The Country Conundrum
By Larry Collins
For many people, any mention of the central Massachusetts town of Ware brings to mind the classic Abbott and Costello “Who’s on first?” routine, as in “You’re from where?” which inevitably prompts the response, “That’s right, Ware.”
“It’s a modest claim to fame,” quips John MacNeish, chairman and CEO of Country Bank for Savings, which is headquartered in this former mill-town-turned-bedroom community, a short trek from the Quabbin Reservoir.
Once a thriving textile and shoe manufacturing center, Ware, like many neighboring mill towns, saw its economy decline as mill operators fled south in search of low-cost labor. Still largely a working-class community, with a population of fewer than 10,000, most Ware residents now commute to surrounding urban areas for work.
“When I started, 80 percent of the townspeople worked here in town at the mills,” MacNeish recalled.
“Now it’s the reverse, with 80 percent or so working out of town, in places like Springfield, Worcester and Amherst.”
MacNeish, who retires in June after 42 years with the mutual savings bank he heads, nevertheless has presided over a steadily growing enterprise, even as the region’s once prosperous manufacturing base eroded.
Founded in 1850 as Ware Savings Bank, Country Bank’s early business focused on the ethnically diverse immigrant population that was characteristic of much of Hampshire County. Today, the bank’s market area includes greater Worcester in the east and westward to greater Springfield, two urban areas very nearly equidistant from the bank’s headquarters in Ware. In 1981, Ware Savings Bank merged with Palmer Savings Bank, extending its market emphasis in a westward direction to the Springfield metropolitan area, which at the time fit the bank’s overall marketing strategy. However, as the Springfield area’s economy waned, bank management began looking eastward.
“Twenty years or so ago the Springfield economy was more vibrant than that of Worcester, but there’s an ebb and flow to regional economies, and more recently the Worcester economy has improved,” said MacNeish.
Still another factor in the bank’s about-face, according to MacNeish, was the realization that the banking landscape to the west was less than welcoming.
“Probably every part of the state is overbanked, but over the years the Springfield area became far more so than Worcester,” he said.
In 1997, Country Bank merged with Leicester Savings Bank, located in the town contiguous to Worcester. In addition, the bank’s newest branch offices are located in Paxton and Charlton, both well within the Worcester metropolitan area, so now there are four Country Bank branches in Worcester County.
With a banking strategy that looked closer and closer to the bedroom communities of urban areas, why then the name Country Bank?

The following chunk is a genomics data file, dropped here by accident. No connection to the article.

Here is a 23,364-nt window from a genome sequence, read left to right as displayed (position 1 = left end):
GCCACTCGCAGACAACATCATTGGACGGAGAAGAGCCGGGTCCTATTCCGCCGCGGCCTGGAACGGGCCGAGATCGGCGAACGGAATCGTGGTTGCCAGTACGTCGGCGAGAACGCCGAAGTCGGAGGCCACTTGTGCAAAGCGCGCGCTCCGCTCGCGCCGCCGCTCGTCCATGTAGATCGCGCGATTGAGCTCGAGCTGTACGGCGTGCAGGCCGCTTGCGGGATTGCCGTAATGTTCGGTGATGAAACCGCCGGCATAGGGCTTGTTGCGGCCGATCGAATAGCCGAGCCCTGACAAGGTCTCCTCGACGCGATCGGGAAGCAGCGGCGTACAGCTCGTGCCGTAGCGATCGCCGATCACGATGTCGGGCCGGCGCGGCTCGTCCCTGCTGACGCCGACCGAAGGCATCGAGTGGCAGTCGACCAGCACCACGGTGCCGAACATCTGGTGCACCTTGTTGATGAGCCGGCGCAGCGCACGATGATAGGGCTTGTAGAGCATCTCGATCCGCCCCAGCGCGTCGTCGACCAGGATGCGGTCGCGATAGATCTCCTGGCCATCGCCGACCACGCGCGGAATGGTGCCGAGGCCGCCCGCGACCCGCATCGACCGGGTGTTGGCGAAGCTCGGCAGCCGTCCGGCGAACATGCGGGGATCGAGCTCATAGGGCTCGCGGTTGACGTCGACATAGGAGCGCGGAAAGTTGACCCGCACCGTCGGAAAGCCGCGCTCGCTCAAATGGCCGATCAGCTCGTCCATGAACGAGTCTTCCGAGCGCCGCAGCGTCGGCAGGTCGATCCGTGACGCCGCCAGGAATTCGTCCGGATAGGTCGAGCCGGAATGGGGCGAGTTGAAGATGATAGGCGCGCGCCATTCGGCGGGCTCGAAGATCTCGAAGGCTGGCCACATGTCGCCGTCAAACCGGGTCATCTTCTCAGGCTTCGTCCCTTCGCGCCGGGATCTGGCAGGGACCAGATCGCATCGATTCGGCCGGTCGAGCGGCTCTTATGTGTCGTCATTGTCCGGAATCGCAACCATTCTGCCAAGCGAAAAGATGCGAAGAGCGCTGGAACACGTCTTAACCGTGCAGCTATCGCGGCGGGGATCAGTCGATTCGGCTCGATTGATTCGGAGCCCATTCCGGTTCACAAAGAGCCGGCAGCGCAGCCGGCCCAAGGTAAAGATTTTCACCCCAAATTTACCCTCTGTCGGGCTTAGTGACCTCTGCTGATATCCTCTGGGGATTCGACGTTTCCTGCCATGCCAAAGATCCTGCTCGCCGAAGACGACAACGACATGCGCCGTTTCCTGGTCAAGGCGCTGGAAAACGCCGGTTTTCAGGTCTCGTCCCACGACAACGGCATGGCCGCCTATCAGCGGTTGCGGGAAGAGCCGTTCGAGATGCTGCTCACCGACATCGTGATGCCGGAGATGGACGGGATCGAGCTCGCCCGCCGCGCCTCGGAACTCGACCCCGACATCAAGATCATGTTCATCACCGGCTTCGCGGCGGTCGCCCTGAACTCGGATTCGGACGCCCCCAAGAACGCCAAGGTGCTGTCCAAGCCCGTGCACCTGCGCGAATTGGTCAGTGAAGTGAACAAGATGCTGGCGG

“Our branches are in the suburban and rural areas between Springfield and Worcester. We didn’t want a name associated with one specific town,” MacNeish explained. “So, in 1981, when the Ware and Palmer banks merged and we went through the process of adopting the Country Bank name, we wanted the name to reflect the area we served.”
With 13 branches located in hamlets like Belchertown, Brimfield, Charlton, Paxton and other rural and suburban towns (read bedroom communities), the moniker Country Bank fits perfectly. In 1981, the year that Ware Savings Bank merged with Palmer Savings Bank, the combined assets of the two institutions were $210 million. From that point, says MacNeish, “it’s been generally steady growth.” Today with assets topping $1 billion, Country Bank finds itself niched between the likes of Bank of America on one end of the banking spectrum and the smaller community banks scattered throughout the state’s midsection.
“We’re able to provide the services of a big bank, and at the same time provide small town, personal-service banking,” says MacNeish. “Our staff and management live in and around the towns where we have our branches, so they’re part of the local community.”
Country Bank makes a variety of contributions to the many communities it serves, including annual grants to local hospitals ($35,000 each) and, several years ago, $15,000 no-strings-attached grants to 20 local libraries – that’s $15,000 for each library. In addition, the bank gives a $5,000 scholarship to a top high school graduate at each of 16 local high schools.
Come June, Country Bank’s current president, Paul F. Scully, will succeed MacNeish as CEO, and he fully expects the growth pattern already established to continue. But being a $1 billion-plus institution out in the country does pose an unusual conundrum. As Scully puts it, “I sometimes wonder, are we a big little bank or a little big bank?”